Your abuelita (or your mother) might have an eating disorder!
Whenever I think of someone with an eating disorder, I picture a teen girl or young adult woman. Maybe it's a stereotype, but it's just where my mind immediately wanders. Although I know anorexia in males is on the rise, I still generally think of young girls who are under constant pressure to be skinny. I certainly have never thought of an older, wiser-seeming woman to have an eating disorder.
Apparently I'm really wrong there, though, since a new first-of-its-kind study has discovered that eating disorders among older women are common, too. I can't imagine by abuelita having an eating disorder but, according to the new research, it's actually very possible.
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The new study, published in the International Journal of Eating Disorders, found that 13% of women over the age of 50 actually struggle with the problem of eating disorders and, most surprisingly, many of them for the first time in their lives. Plus, 62% of the women surveyed said that weight or shape has a negative effect on their lives.
So, basically, even if your mother or abuela isn't into purging, binge eating, excessive dieting and excessive exercising (the typical forms of eating disorders), she probably IS at the very least feeling bad about the way she looks. The study's lead author, Cindy Bulik, explains:
The disorders have serious physical as well as emotional consequences. Part of my goal is to make this an issue all doctors need to be aware of regardless of a women's age. Many think eating disorders end at age 25. They exist at every age, we're finding.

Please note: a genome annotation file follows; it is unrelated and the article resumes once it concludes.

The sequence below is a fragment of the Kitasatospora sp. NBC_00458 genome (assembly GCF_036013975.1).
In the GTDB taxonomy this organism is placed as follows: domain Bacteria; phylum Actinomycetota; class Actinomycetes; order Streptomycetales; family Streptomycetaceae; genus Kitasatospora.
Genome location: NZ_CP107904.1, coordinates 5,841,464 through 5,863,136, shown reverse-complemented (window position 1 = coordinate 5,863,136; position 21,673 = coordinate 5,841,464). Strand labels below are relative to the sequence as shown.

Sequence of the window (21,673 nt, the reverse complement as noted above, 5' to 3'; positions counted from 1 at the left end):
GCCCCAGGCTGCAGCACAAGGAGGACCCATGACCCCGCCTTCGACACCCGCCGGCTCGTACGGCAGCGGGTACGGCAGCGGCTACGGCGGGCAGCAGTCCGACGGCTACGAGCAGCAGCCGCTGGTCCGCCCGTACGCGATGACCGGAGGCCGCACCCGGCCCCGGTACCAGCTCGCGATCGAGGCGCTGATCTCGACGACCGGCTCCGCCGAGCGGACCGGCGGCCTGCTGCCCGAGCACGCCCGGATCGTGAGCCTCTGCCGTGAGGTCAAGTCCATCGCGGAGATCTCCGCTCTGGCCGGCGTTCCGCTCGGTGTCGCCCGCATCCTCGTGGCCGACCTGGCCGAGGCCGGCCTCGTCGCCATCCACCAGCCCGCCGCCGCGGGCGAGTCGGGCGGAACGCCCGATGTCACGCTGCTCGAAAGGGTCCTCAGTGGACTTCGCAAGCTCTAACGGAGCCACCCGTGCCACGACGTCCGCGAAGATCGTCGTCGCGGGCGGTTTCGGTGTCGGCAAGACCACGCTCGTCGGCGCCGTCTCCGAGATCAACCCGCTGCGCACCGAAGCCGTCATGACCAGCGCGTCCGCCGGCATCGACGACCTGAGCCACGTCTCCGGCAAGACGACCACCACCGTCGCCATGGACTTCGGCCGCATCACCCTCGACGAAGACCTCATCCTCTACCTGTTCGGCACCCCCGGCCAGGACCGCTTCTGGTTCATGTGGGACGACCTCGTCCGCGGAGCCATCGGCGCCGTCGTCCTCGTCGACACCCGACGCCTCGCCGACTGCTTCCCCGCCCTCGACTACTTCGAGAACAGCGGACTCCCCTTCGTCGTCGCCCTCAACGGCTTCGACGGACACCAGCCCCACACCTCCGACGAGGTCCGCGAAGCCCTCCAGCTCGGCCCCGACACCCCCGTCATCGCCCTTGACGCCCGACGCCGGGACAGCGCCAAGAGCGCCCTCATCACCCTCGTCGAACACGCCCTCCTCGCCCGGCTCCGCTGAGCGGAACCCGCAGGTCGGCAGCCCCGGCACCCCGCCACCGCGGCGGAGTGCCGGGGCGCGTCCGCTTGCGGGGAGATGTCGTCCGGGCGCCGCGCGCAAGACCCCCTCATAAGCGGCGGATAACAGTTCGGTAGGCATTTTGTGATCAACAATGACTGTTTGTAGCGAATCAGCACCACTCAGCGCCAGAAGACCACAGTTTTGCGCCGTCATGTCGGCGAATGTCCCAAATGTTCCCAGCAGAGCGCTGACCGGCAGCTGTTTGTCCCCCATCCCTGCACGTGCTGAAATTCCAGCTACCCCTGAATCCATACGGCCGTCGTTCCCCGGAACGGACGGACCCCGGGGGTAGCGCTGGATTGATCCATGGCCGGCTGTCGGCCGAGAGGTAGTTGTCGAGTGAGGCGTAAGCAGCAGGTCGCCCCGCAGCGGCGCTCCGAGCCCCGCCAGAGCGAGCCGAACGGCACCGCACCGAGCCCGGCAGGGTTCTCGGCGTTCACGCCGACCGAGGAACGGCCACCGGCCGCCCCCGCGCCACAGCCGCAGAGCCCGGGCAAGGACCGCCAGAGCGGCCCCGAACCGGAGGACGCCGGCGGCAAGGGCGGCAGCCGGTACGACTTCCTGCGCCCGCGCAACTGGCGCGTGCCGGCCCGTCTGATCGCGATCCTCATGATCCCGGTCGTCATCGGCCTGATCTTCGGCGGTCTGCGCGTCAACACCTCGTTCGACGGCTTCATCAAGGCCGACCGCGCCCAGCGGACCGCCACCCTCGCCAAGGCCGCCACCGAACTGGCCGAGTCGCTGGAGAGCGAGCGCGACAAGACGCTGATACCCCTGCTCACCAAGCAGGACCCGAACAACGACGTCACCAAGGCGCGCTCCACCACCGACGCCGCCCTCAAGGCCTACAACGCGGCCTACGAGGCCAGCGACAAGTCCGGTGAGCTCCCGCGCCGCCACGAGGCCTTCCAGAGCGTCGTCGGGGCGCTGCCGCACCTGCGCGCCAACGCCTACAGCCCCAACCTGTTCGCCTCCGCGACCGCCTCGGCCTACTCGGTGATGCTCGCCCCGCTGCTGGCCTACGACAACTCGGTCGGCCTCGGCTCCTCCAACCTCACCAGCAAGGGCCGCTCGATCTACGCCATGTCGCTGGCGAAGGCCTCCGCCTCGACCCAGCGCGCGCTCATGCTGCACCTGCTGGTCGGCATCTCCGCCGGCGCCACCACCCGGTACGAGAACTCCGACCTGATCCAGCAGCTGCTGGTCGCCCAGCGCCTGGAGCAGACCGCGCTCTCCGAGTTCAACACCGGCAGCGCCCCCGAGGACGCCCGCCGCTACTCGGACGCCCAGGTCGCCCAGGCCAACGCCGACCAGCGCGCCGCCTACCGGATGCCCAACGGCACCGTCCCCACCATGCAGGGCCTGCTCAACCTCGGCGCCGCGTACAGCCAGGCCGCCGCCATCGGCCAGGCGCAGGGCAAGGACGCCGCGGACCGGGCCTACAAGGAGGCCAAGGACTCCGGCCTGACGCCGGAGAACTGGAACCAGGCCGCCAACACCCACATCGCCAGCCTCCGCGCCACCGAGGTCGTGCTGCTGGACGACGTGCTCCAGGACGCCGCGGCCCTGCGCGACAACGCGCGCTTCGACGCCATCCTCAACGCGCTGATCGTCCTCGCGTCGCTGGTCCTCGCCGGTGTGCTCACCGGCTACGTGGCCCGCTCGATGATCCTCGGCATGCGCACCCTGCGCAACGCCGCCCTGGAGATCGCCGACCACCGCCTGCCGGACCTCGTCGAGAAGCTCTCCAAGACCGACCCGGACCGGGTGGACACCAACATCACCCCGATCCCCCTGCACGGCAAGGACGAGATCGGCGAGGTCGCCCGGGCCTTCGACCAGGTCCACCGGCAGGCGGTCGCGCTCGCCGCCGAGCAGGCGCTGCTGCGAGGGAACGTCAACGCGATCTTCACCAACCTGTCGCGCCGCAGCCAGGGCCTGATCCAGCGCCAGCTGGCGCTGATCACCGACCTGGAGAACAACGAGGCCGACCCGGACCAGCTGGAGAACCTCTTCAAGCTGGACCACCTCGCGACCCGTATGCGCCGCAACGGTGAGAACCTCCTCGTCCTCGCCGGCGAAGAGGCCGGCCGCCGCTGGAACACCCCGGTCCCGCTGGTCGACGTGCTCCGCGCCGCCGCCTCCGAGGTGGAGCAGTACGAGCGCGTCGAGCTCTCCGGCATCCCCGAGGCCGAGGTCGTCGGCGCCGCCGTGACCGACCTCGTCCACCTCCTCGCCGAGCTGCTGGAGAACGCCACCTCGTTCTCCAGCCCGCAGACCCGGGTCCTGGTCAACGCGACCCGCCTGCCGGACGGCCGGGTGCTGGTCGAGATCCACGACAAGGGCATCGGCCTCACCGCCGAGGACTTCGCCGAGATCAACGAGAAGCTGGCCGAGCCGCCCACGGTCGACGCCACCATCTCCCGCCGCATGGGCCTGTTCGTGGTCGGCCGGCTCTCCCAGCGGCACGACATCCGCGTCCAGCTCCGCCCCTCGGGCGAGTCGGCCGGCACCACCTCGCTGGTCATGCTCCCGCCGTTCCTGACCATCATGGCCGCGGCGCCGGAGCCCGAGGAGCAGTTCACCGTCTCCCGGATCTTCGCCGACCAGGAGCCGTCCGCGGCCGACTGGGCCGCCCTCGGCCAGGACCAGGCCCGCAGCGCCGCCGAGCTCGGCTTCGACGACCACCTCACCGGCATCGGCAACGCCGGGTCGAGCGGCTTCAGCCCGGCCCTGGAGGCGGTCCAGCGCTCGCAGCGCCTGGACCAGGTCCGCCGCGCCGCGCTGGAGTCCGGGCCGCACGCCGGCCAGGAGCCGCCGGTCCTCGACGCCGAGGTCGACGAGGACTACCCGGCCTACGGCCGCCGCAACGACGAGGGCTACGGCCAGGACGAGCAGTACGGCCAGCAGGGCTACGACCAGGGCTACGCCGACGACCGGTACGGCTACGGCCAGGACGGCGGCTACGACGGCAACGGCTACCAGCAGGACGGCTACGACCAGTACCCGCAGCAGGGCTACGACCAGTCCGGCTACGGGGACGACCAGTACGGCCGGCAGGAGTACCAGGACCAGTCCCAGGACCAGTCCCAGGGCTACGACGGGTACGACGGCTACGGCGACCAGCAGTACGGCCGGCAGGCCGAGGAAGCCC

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I have to say, it really breaks my heart to see that our society has gotten to the point where even the women who are our wise elders are succumbing to pressure to always look perfect and skinny. I mean, in the study, "even in the 75-84 age group, they were still endorsing purging" as a way to "control their weight." That depresses me but I'm hoping that, now that we know that this problem is happening, doctors will start paying attention to their elderly patient's potential eating disorders. And hopefully so will families!
Are you worried that your abuela or mom will develop an eating disorder? Are you surprised by the growing number of older women with body image issues? Share with us in the comments below!
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